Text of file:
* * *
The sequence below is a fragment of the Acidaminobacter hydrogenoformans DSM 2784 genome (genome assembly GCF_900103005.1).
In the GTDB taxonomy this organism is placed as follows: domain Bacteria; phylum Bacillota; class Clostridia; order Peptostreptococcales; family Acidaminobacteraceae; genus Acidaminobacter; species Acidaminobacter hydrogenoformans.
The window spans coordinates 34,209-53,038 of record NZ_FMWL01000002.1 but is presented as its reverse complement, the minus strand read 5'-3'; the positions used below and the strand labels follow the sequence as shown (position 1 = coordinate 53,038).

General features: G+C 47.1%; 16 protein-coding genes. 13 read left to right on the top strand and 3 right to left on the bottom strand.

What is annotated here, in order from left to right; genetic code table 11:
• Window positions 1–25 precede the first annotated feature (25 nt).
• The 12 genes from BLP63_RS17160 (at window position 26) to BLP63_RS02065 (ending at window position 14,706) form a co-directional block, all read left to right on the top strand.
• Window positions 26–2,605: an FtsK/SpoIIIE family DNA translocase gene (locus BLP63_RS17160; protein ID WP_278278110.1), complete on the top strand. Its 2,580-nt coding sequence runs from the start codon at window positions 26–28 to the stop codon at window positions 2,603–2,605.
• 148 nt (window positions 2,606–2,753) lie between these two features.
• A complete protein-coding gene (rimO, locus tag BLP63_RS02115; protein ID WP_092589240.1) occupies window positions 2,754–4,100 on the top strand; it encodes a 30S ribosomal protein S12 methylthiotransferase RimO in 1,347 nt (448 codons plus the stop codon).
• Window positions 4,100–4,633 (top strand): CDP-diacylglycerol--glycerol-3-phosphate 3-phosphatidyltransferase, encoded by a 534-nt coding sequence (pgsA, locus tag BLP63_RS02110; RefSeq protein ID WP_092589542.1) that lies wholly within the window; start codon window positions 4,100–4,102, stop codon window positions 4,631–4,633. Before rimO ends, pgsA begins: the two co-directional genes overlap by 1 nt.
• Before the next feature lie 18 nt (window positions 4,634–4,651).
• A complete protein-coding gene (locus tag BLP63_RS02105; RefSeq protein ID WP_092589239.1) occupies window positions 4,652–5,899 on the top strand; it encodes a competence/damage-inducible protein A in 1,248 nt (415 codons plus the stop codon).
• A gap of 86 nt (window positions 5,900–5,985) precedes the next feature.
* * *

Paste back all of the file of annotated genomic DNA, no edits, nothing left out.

The sequence below is a fragment of the Acidaminobacter hydrogenoformans DSM 2784 genome (genome assembly GCF_900103005.1).
In the GTDB taxonomy this organism is placed as follows: domain Bacteria; phylum Bacillota; class Clostridia; order Peptostreptococcales; family Acidaminobacteraceae; genus Acidaminobacter; species Acidaminobacter hydrogenoformans.
The window spans coordinates 34,209-53,038 of record NZ_FMWL01000002.1 but is presented as its reverse complement, the minus strand read 5'-3'; the positions used below and the strand labels follow the sequence as shown (position 1 = coordinate 53,038).

General features: G+C 47.1%; 16 protein-coding genes. 13 read left to right on the top strand and 3 right to left on the bottom strand.

What is annotated here, in order from left to right; genetic code table 11:
• Window positions 1–25 precede the first annotated feature (25 nt).
• The 12 genes from BLP63_RS17160 (at window position 26) to BLP63_RS02065 (ending at window position 14,706) form a co-directional block, all read left to right on the top strand.
• Window positions 26–2,605: an FtsK/SpoIIIE family DNA translocase gene (locus BLP63_RS17160; protein ID WP_278278110.1), complete on the top strand. Its 2,580-nt coding sequence runs from the start codon at window positions 26–28 to the stop codon at window positions 2,603–2,605.
• 148 nt (window positions 2,606–2,753) lie between these two features.
• A complete protein-coding gene (rimO, locus tag BLP63_RS02115; protein ID WP_092589240.1) occupies window positions 2,754–4,100 on the top strand; it encodes a 30S ribosomal protein S12 methylthiotransferase RimO in 1,347 nt (448 codons plus the stop codon).
• Window positions 4,100–4,633 (top strand): CDP-diacylglycerol--glycerol-3-phosphate 3-phosphatidyltransferase, encoded by a 534-nt coding sequence (pgsA, locus tag BLP63_RS02110; RefSeq protein ID WP_092589542.1) that lies wholly within the window; start codon window positions 4,100–4,102, stop codon window positions 4,631–4,633. Before rimO ends, pgsA begins: the two co-directional genes overlap by 1 nt.
• Before the next feature lie 18 nt (window positions 4,634–4,651).
• A complete protein-coding gene (locus tag BLP63_RS02105; RefSeq protein ID WP_092589239.1) occupies window positions 4,652–5,899 on the top strand; it encodes a competence/damage-inducible protein A in 1,248 nt (415 codons plus the stop codon).
• A gap of 86 nt (window positions 5,900–5,985) precedes the next feature.